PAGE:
Artie Crocker spearheading Notes for Hope

Artie and Christine Crocker.

Needham resident Artie Crocker will forever recall the moment he learned that his daughter, Christine, had died by suicide. He will never forget the horror that seized his body, wrenching him from a peaceful Cape Cod day in March of 2015.

Christine was 27 1/2 years old; a thoughtful and funny young woman who was also profoundly devoted to serving her country. She was a graduate of Needham High School and Northeastern University, an Air Force veteran about to start special forces training at the Pentagon when she died.

The moment Crocker learned of her death is one he thinks no parent should ever have to experience.

“It’s something that’s impossible to be replicated,” he said. “Most people have no understanding of what it’s like, and I don’t want them to know. It’s too much.”

At the same time, he feels it’s important that he share his story – and Christine’s – because “the more we talk about depression and suicide, the more we can help.”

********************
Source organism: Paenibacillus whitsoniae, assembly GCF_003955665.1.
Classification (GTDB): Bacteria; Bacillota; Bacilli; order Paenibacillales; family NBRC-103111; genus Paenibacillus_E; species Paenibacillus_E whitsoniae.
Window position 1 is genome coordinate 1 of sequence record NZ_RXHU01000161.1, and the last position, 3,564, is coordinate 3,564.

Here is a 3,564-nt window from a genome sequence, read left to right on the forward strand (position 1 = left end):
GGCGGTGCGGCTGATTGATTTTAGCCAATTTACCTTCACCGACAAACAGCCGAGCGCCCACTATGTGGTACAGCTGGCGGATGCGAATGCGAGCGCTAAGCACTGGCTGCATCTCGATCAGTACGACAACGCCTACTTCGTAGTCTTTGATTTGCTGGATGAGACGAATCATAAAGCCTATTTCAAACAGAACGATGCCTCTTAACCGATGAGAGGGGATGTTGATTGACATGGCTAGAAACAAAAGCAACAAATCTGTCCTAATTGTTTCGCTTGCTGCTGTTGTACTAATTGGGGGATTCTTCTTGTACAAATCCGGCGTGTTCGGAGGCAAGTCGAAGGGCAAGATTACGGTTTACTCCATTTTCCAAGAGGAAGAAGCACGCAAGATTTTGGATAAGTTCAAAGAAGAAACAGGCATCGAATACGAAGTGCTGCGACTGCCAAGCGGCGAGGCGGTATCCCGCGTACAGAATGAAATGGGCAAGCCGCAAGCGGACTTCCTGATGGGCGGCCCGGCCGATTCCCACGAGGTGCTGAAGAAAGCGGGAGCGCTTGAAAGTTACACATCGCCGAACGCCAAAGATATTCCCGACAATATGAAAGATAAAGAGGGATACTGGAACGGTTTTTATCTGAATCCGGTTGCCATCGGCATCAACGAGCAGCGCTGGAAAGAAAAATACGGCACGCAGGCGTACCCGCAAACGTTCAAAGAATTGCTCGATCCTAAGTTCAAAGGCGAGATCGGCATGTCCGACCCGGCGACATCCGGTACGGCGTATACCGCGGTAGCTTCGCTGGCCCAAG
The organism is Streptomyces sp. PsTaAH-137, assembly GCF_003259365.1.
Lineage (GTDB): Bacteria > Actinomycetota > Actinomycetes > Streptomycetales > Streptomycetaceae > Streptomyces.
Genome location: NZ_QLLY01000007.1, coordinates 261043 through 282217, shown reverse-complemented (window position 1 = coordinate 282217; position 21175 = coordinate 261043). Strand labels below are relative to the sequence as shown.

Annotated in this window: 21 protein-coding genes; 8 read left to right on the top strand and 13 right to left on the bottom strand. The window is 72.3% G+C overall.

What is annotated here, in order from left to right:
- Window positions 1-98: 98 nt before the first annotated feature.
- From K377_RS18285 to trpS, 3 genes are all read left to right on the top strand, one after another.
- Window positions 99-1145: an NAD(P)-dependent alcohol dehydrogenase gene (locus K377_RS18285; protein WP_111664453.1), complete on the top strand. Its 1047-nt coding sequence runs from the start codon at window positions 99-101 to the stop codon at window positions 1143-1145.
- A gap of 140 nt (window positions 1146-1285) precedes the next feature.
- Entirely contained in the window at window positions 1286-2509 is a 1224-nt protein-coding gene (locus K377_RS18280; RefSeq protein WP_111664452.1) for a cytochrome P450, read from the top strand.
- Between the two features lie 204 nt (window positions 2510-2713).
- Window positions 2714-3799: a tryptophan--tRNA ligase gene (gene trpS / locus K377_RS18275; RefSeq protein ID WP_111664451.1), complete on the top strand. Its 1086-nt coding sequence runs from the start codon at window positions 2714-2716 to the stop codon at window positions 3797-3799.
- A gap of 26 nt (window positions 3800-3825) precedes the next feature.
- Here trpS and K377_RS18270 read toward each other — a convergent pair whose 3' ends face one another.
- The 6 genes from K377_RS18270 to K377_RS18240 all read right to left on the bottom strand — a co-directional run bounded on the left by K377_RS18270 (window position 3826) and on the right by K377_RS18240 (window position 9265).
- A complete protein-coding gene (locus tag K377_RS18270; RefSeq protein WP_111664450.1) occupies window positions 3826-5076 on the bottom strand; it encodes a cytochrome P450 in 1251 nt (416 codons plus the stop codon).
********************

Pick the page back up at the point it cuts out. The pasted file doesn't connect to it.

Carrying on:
Crocker, who grew up in town and raised his children here, organized the upcoming Needham event “Notes for Hope” in Christine’s honor, to help normalize the conversation about mental health issues and raise money for Riverside Community Care, a behavioral health organization and the emergency services provider for Needham, and surrounding towns.

The event will take place at VFW Hall from 7 to 10 p.m. on June 20, and will feature music and comedy, two of Christine’s passions. Crocker does not intend for the event to be sad, but hopes it includes frank conversations about mental health issues like those his daughter struggled with.

“That’s what it takes – normalizing,” he said. “Realizing that we’re not alone, there are too many people going through the same thing we feel, the same thing Christine felt.”

“If there’s anything we can do with this event to save one child, one adult, one human being from ending their life because the darkness is too great, then I’m all for it,” he said.

Crocker said his parents, Needham natives and business-owners David and Roberta Crocker, raised his siblings and him with a firm sense of doing the right thing and giving back to the community. But they did not provide any guidance for how to think about, talk about, or help a child struggling with mental health issues.